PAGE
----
What's more, if you follow your theory to it's extreme, you end up with one producer for each good: a monopoly. This is the business form least likely to reduce prices and most likely to raise them (lower price-elasticity of supply) regardless of the reduced cost of production made possible by the increase in scale and improved technology. There needs to be a modicum of competition or regulation and consideration of other efficiencies and inefficiencies in order to arrive at an optimal solution. We also need to consider whether explicit costs alone are the best measure before we tell people what they should or should not want.

Joshua writes:

It may not matter for shirts, but do you think there's anything to the quality arguments... (ex. arguing that handcrafted furniture from a carpenter a century ago is more durable than today's mass-produced furniture?)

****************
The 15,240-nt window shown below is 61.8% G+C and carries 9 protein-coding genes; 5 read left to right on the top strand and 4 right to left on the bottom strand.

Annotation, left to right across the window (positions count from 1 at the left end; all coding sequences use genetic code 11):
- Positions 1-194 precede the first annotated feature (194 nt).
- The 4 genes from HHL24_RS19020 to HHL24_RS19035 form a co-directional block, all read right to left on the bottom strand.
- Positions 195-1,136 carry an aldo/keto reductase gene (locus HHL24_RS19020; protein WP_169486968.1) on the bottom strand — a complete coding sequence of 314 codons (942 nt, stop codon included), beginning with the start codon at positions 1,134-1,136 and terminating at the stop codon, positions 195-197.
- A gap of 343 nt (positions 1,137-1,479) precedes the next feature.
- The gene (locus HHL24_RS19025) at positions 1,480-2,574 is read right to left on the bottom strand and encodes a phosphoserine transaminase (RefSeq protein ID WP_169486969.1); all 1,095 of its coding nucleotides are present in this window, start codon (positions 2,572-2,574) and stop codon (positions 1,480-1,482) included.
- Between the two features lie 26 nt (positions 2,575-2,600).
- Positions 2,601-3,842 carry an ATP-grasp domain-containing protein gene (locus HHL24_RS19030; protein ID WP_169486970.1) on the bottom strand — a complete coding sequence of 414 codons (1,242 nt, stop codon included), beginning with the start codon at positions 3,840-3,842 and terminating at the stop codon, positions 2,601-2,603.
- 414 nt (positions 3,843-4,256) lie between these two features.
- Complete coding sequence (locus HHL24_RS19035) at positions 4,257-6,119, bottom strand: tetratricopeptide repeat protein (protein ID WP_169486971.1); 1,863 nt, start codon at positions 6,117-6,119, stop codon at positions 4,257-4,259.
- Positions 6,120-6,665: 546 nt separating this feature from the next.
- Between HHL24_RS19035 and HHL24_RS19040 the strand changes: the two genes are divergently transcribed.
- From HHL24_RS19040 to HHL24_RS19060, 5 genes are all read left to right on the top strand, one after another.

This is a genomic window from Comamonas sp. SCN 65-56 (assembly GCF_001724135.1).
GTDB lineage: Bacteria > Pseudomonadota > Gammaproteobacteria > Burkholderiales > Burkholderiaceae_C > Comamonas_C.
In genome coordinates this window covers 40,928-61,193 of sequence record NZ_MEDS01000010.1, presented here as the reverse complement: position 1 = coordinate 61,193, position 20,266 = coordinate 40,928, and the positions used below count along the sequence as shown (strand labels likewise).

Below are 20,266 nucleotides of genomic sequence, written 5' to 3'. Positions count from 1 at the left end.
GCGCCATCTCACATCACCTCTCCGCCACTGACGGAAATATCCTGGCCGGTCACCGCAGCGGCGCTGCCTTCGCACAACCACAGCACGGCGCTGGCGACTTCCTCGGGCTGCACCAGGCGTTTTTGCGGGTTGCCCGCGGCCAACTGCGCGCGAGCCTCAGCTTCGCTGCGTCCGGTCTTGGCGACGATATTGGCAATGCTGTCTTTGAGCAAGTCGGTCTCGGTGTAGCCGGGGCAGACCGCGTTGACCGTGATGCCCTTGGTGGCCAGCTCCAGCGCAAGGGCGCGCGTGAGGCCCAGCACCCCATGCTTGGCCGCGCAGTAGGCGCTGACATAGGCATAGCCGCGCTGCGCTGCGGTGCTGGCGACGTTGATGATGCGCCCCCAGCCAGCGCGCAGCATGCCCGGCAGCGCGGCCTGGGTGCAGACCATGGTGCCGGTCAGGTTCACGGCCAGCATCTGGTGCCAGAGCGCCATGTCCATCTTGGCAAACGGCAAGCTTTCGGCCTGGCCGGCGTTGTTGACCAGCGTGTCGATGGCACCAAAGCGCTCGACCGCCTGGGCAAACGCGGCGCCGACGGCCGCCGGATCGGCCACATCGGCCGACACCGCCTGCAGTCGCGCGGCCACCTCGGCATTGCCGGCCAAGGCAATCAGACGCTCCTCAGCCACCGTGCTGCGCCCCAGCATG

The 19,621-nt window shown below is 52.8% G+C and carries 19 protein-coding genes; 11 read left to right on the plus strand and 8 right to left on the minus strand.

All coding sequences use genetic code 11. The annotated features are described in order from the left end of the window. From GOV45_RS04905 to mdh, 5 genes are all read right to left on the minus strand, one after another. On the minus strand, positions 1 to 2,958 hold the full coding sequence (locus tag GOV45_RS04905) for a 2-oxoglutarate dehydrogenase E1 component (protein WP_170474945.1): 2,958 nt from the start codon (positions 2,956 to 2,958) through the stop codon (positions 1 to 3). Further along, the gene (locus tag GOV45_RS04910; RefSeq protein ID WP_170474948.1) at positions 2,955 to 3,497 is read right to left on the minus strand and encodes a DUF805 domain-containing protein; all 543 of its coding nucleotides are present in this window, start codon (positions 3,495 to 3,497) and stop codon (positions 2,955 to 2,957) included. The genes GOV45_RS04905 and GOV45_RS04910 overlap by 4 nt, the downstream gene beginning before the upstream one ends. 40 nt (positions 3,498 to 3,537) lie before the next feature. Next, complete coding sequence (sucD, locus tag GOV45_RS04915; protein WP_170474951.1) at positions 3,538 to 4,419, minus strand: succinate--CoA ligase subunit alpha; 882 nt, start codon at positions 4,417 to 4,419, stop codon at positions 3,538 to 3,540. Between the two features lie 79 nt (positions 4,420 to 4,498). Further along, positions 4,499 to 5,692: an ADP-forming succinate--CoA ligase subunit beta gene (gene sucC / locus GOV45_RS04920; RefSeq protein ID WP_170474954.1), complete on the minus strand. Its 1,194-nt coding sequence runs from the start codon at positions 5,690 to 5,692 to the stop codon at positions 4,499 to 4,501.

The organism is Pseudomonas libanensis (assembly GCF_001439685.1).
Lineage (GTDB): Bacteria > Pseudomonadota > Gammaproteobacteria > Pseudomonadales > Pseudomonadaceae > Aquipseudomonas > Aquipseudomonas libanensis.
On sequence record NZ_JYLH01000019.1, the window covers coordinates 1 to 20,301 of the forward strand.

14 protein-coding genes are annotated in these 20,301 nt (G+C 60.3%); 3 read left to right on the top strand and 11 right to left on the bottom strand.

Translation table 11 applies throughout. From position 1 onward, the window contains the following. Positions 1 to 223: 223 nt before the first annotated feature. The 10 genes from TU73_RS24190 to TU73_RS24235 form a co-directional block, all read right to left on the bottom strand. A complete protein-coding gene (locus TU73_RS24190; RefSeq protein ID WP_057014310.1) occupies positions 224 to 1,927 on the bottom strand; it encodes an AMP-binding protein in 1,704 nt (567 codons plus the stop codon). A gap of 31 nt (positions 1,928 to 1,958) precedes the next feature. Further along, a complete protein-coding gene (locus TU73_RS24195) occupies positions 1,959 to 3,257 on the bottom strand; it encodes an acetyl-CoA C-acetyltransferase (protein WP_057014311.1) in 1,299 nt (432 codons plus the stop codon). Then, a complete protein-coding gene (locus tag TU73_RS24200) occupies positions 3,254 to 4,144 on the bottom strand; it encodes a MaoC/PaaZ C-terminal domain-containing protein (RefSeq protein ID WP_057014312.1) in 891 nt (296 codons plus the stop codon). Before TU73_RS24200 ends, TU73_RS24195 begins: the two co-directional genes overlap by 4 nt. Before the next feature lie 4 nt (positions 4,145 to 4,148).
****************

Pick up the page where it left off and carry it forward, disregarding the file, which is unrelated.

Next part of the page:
John writes:

The organic food craze is the one that I just don't understand. Eating organic is antithetical to the modern environmentalist/climate change political ideology: lower yields means you use more land and water per food item, which takes away water and space for forests that absorb C02. Moreover, "Science" is not in on whether organic foods are any healthier -- depending on the vegetable (probably more important for meat). So it's the ultimate selfish transaction -- they're saying: "I am willing to pay more for a high status good of questionable value that is detrimental to the general environment."

Robert Book writes:

Don is basically describing a downward-sloping supply curve ... right?

Jared writes:

El Presidente,

"What's more, if you follow your theory to its extreme, you end up with one producer for each good: a monopoly."